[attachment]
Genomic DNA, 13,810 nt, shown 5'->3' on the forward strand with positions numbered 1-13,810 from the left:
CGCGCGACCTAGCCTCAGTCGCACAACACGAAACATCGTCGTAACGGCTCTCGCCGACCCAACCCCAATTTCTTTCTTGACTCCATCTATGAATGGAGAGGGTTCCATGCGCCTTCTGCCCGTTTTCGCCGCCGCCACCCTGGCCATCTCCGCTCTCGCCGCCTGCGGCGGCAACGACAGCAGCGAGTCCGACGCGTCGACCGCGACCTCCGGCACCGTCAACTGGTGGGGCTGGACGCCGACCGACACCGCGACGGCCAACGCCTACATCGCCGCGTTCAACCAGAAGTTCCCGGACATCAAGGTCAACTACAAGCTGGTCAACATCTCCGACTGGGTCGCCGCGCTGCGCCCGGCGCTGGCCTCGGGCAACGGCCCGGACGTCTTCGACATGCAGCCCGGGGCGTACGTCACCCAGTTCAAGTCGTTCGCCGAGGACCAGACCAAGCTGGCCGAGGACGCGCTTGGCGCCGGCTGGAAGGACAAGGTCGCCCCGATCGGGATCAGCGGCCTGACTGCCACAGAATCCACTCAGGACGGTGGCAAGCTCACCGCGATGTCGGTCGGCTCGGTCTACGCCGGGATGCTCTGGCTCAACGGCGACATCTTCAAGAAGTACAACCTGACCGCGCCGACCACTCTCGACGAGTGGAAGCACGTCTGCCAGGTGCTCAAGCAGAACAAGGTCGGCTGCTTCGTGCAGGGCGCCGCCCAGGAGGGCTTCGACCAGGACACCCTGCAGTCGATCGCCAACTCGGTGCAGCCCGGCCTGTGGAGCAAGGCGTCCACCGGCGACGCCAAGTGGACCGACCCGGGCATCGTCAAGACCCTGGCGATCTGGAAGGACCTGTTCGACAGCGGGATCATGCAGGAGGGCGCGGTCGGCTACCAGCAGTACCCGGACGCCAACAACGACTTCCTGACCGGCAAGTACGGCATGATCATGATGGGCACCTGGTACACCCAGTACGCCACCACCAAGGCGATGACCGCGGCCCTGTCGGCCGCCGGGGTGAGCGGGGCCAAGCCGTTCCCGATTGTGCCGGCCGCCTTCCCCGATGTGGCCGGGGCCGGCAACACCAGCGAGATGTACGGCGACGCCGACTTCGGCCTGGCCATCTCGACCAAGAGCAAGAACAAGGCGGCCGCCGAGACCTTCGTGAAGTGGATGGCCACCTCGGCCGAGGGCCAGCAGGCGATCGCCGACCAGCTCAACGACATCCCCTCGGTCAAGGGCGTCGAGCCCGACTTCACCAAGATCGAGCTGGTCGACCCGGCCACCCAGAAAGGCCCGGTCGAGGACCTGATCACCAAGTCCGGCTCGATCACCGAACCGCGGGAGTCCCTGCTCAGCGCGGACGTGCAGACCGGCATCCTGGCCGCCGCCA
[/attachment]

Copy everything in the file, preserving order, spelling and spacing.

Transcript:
Genomic DNA, 13,810 nt, shown 5'->3' on the forward strand with positions numbered 1-13,810 from the left:
CGCGCGACCTAGCCTCAGTCGCACAACACGAAACATCGTCGTAACGGCTCTCGCCGACCCAACCCCAATTTCTTTCTTGACTCCATCTATGAATGGAGAGGGTTCCATGCGCCTTCTGCCCGTTTTCGCCGCCGCCACCCTGGCCATCTCCGCTCTCGCCGCCTGCGGCGGCAACGACAGCAGCGAGTCCGACGCGTCGACCGCGACCTCCGGCACCGTCAACTGGTGGGGCTGGACGCCGACCGACACCGCGACGGCCAACGCCTACATCGCCGCGTTCAACCAGAAGTTCCCGGACATCAAGGTCAACTACAAGCTGGTCAACATCTCCGACTGGGTCGCCGCGCTGCGCCCGGCGCTGGCCTCGGGCAACGGCCCGGACGTCTTCGACATGCAGCCCGGGGCGTACGTCACCCAGTTCAAGTCGTTCGCCGAGGACCAGACCAAGCTGGCCGAGGACGCGCTTGGCGCCGGCTGGAAGGACAAGGTCGCCCCGATCGGGATCAGCGGCCTGACTGCCACAGAATCCACTCAGGACGGTGGCAAGCTCACCGCGATGTCGGTCGGCTCGGTCTACGCCGGGATGCTCTGGCTCAACGGCGACATCTTCAAGAAGTACAACCTGACCGCGCCGACCACTCTCGACGAGTGGAAGCACGTCTGCCAGGTGCTCAAGCAGAACAAGGTCGGCTGCTTCGTGCAGGGCGCCGCCCAGGAGGGCTTCGACCAGGACACCCTGCAGTCGATCGCCAACTCGGTGCAGCCCGGCCTGTGGAGCAAGGCGTCCACCGGCGACGCCAAGTGGACCGACCCGGGCATCGTCAAGACCCTGGCGATCTGGAAGGACCTGTTCGACAGCGGGATCATGCAGGAGGGCGCGGTCGGCTACCAGCAGTACCCGGACGCCAACAACGACTTCCTGACCGGCAAGTACGGCATGATCATGATGGGCACCTGGTACACCCAGTACGCCACCACCAAGGCGATGACCGCGGCCCTGTCGGCCGCCGGGGTGAGCGGGGCCAAGCCGTTCCCGATTGTGCCGGCCGCCTTCCCCGATGTGGCCGGGGCCGGCAACACCAGCGAGATGTACGGCGACGCCGACTTCGGCCTGGCCATCTCGACCAAGAGCAAGAACAAGGCGGCCGCCGAGACCTTCGTGAAGTGGATGGCCACCTCGGCCGAGGGCCAGCAGGCGATCGCCGACCAGCTCAACGACATCCCCTCGGTCAAGGGCGTCGAGCCCGACTTCACCAAGATCGAGCTGGTCGACCCGGCCACCCAGAAAGGCCCGGTCGAGGACCTGATCACCAAGTCCGGCTCGATCACCGAACCGCGGGAGTCCCTGCTCAGCGCGGACGTGCAGACCGGCATCCTGGCCGCCGCCA